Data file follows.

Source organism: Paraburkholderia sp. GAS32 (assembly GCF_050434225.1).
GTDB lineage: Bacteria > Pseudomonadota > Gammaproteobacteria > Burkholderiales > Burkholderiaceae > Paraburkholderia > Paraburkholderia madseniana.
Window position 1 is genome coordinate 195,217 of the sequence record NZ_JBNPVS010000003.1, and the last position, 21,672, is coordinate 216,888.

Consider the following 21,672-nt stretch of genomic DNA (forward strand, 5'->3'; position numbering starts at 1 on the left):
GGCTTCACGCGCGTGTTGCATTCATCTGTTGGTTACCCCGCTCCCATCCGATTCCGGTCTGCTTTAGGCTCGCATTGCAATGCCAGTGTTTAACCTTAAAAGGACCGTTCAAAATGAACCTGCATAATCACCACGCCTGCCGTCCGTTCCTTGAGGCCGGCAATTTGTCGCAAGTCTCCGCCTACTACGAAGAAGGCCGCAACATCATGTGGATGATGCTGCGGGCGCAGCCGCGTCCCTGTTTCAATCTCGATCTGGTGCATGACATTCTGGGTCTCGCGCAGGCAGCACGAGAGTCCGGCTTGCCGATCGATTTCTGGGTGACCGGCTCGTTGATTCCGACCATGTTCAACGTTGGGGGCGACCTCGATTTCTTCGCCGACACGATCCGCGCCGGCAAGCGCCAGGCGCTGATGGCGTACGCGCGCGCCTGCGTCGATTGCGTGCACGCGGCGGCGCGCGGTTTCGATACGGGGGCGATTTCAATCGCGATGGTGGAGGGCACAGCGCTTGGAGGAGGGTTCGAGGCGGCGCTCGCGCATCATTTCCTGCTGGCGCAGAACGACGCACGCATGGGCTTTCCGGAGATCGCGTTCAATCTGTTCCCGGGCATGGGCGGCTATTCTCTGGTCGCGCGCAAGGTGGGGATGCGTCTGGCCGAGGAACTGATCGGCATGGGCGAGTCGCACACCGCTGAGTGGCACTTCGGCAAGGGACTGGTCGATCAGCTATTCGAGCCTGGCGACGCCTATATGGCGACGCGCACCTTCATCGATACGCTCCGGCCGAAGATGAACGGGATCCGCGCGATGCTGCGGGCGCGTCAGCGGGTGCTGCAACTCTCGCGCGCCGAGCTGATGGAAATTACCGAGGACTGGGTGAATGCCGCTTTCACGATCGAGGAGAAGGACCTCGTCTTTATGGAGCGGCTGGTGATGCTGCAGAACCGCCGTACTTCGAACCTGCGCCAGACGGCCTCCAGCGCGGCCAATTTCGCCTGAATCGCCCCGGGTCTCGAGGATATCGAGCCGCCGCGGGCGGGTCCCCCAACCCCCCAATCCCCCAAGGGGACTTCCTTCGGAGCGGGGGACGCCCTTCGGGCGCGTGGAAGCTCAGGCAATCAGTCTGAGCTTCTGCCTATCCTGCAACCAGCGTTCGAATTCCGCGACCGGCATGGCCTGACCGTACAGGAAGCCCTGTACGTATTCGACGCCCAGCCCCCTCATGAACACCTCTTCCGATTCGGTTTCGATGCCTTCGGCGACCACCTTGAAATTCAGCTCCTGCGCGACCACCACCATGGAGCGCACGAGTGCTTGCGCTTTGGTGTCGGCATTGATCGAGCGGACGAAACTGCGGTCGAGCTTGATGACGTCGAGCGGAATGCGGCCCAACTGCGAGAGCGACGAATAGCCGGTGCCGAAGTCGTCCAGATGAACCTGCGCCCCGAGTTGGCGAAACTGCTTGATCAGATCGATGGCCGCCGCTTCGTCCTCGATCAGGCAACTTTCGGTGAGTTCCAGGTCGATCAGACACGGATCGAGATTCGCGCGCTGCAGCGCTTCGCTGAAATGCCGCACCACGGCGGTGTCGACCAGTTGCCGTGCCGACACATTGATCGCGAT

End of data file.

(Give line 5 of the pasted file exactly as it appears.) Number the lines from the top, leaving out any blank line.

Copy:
GGCTTCACGCGCGTGTTGCATTCATCTGTTGGTTACCCCGCTCCCATCCGATTCCGGTCTGCTTTAGGCTCGCATTGCAATGCCAGTGTTTAACCTTAAAAGGACCGTTCAAAATGAACCTGCATAATCACCACGCCTGCCGTCCGTTCCTTGAGGCCGGCAATTTGTCGCAAGTCTCCGCCTACTACGAAGAAGGCCGCAACATCATGTGGATGATGCTGCGGGCGCAGCCGCGTCCCTGTTTCAATCTCGATCTGGTGCATGACATTCTGGGTCTCGCGCAGGCAGCACGAGAGTCCGGCTTGCCGATCGATTTCTGGGTGACCGGCTCGTTGATTCCGACCATGTTCAACGTTGGGGGCGACCTCGATTTCTTCGCCGACACGATCCGCGCCGGCAAGCGCCAGGCGCTGATGGCGTACGCGCGCGCCTGCGTCGATTGCGTGCACGCGGCGGCGCGCGGTTTCGATACGGGGGCGATTTCAATCGCGATGGTGGAGGGCACAGCGCTTGGAGGAGGGTTCGAGGCGGCGCTCGCGCATCATTTCCTGCTGGCGCAGAACGACGCACGCATGGGCTTTCCGGAGATCGCGTTCAATCTGTTCCCGGGCATGGGCGGCTATTCTCTGGTCGCGCGCAAGGTGGGGATGCGTCTGGCCGAGGAACTGATCGGCATGGGCGAGTCGCACACCGCTGAGTGGCACTTCGGCAAGGGACTGGTCGATCAGCTATTCGAGCCTGGCGACGCCTATATGGCGACGCGCACCTTCATCGATACGCTCCGGCCGAAGATGAACGGGATCCGCGCGATGCTGCGGGCGCGTCAGCGGGTGCTGCAACTCTCGCGCGCCGAGCTGATGGAAATTACCGAGGACTGGGTGAATGCCGCTTTCACGATCGAGGAGAAGGACCTCGTCTTTATGGAGCGGCTGGTGATGCTGCAGAACCGCCGTACTTCGAACCTGCGCCAGACGGCCTCCAGCGCGGCCAATTTCGCCTGAATCGCCCCGGGTCTCGAGGATATCGAGCCGCCGCGGGCGGGTCCCCCAACCCCCCAATCCCCCAAGGGGACTTCCTTCGGAGCGGGGGACGCCCTTCGGGCGCGTGGAAGCTCAGGCAATCAGTCTGAGCTTCTGCCTATCCTGCAACCAGCGTTCGAATTCCGCGACCGGCATGGCCTGACCGTACAGGAAGCCCTGTACGTATTCGACGCCCAGCCCCCTCATGAACACCTCTTCCGATTCGGTTTCGATGCCTTCGGCGACCACCTTGAAATTCAGCTCCTGCGCGACCACCACCATGGAGCGCACGAGTGCTTGCGCTTTGGTGTCGGCATTGATCGAGCGGACGAAACTGCGGTCGAGCTTGATGACGTCGAGCGGAATGCGGCCCAACTGCGAGAGCGACGAATAGCCGGTGCCGAAGTCGTCCAGATGAACCTGCGCCCCGAGTTGGCGAAACTGCTTGATCAGATCGATGGCCGCCGCTTCGTCCTCGATCAGGCAACTTTCGGTGAGTTCCAGGTCGATCAGACACGGATCGAGATTCGCGCGCTGCAGCGCTTCGCTGAAATGCCGCACCACGGCGGTGTCGACCAGTTGCCGTGCCGACACATTGATCGCGAT